1. Show up to the Reiter Foothills. The sun is almost setting and it’s glorious. I feel good, healthy. My friend Barold is with me. We quickly find the Rubik’s Cube boulders and within minutes both send Beam Me Up (V2). I’m stoked because it’s my first ever V2 outdoors and I feel like something special might happen this evening.

2. We look around and find more fun problems to climb, mostly in the V0-V2 range. We climb a V3 and are super stoked and decide to just say screw it and head for something in the project category, aka Water (V6).

Here we try to do it a bit on our own at first but after making zero advancements decide to watch the above video for some beta. Even with this beta we’re still not super close. We retreat to our cars to chill as the darkness sets completely and we go to bed.

3. We wake up in the morning, warm up some more, and then head BACK to water. This time we’re actually doing the moves, and it looks like it might even go. What??? V6??? Out of nowhere on throw-away burns we both send it. Ten minutes later it starts raining and out of the forest, lost on a hike, walks the love of my life. We start dating medium to long term. We get married in Mexico and sail around the world for 10 years. We have a baby and name him something only pronounceable in Malay.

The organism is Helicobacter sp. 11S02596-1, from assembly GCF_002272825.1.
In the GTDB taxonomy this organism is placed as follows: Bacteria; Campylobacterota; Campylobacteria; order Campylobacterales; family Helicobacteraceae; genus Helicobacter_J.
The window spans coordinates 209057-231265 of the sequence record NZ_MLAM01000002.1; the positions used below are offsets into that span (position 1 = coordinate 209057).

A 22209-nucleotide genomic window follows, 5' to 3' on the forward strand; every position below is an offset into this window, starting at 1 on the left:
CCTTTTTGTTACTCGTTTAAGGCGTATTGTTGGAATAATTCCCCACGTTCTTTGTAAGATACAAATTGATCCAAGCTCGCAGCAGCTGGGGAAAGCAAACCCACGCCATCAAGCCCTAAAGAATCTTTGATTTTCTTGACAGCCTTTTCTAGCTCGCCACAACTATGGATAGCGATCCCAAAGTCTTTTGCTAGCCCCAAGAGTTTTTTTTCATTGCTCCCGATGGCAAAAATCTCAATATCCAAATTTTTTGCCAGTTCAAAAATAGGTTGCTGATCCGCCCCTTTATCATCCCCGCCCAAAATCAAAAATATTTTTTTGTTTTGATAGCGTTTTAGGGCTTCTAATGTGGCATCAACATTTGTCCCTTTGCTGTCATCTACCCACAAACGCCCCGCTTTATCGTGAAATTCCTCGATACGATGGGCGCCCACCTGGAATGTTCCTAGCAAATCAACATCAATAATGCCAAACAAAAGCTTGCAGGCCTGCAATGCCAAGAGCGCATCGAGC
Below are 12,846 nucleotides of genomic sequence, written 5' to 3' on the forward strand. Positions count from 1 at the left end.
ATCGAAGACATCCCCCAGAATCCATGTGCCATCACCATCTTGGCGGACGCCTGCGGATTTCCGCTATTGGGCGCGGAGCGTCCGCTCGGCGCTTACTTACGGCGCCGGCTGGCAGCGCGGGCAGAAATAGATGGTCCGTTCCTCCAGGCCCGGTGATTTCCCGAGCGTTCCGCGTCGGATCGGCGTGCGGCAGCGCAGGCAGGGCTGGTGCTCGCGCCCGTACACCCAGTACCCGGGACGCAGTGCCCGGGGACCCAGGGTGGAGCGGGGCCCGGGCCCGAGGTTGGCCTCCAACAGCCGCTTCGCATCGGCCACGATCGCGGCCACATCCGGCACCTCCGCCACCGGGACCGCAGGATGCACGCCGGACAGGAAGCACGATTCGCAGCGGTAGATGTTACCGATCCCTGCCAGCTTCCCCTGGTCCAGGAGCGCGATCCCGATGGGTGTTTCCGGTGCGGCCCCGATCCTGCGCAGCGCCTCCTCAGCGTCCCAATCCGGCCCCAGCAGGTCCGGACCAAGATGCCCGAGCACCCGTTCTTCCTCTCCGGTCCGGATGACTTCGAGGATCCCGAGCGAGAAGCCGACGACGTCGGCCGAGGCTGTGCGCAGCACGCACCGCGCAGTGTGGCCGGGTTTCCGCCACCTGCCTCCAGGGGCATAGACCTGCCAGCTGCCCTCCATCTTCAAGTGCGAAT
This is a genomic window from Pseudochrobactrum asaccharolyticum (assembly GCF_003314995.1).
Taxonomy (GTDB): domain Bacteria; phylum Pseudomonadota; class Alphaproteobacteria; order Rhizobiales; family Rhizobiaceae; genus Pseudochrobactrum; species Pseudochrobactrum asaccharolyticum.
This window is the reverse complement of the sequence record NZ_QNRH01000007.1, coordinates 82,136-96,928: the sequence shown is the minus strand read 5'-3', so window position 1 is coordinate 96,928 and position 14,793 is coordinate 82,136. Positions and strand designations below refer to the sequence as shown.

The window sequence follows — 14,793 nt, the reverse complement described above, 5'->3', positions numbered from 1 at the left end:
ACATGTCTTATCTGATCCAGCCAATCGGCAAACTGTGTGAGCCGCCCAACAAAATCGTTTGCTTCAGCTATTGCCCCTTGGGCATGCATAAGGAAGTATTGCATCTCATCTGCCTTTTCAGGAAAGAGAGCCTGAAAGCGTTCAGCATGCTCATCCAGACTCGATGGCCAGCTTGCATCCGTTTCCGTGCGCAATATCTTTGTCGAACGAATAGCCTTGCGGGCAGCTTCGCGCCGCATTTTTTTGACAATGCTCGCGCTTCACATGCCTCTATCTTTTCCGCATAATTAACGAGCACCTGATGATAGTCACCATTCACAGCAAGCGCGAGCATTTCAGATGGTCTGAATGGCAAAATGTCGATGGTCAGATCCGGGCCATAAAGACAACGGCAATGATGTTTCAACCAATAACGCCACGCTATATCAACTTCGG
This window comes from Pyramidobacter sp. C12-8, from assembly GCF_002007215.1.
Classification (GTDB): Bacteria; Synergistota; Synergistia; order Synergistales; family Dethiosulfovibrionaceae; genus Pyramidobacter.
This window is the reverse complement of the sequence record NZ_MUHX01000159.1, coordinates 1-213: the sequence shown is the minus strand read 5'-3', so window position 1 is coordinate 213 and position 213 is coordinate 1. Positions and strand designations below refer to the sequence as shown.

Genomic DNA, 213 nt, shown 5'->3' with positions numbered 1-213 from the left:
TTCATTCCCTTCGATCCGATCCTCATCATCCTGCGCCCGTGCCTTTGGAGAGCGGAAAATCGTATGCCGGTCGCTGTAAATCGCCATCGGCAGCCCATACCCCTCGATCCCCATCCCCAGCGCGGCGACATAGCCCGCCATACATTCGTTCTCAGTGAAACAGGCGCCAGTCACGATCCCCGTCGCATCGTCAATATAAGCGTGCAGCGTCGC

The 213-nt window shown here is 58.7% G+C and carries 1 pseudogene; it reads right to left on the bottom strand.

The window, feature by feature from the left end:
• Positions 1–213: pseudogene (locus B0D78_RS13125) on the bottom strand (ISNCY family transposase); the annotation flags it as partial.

4. Drive back to Seattle.

So that’s hope I hope it will go if I go bouldering this weekend.

More to come soon!



The Road to V7 (#2)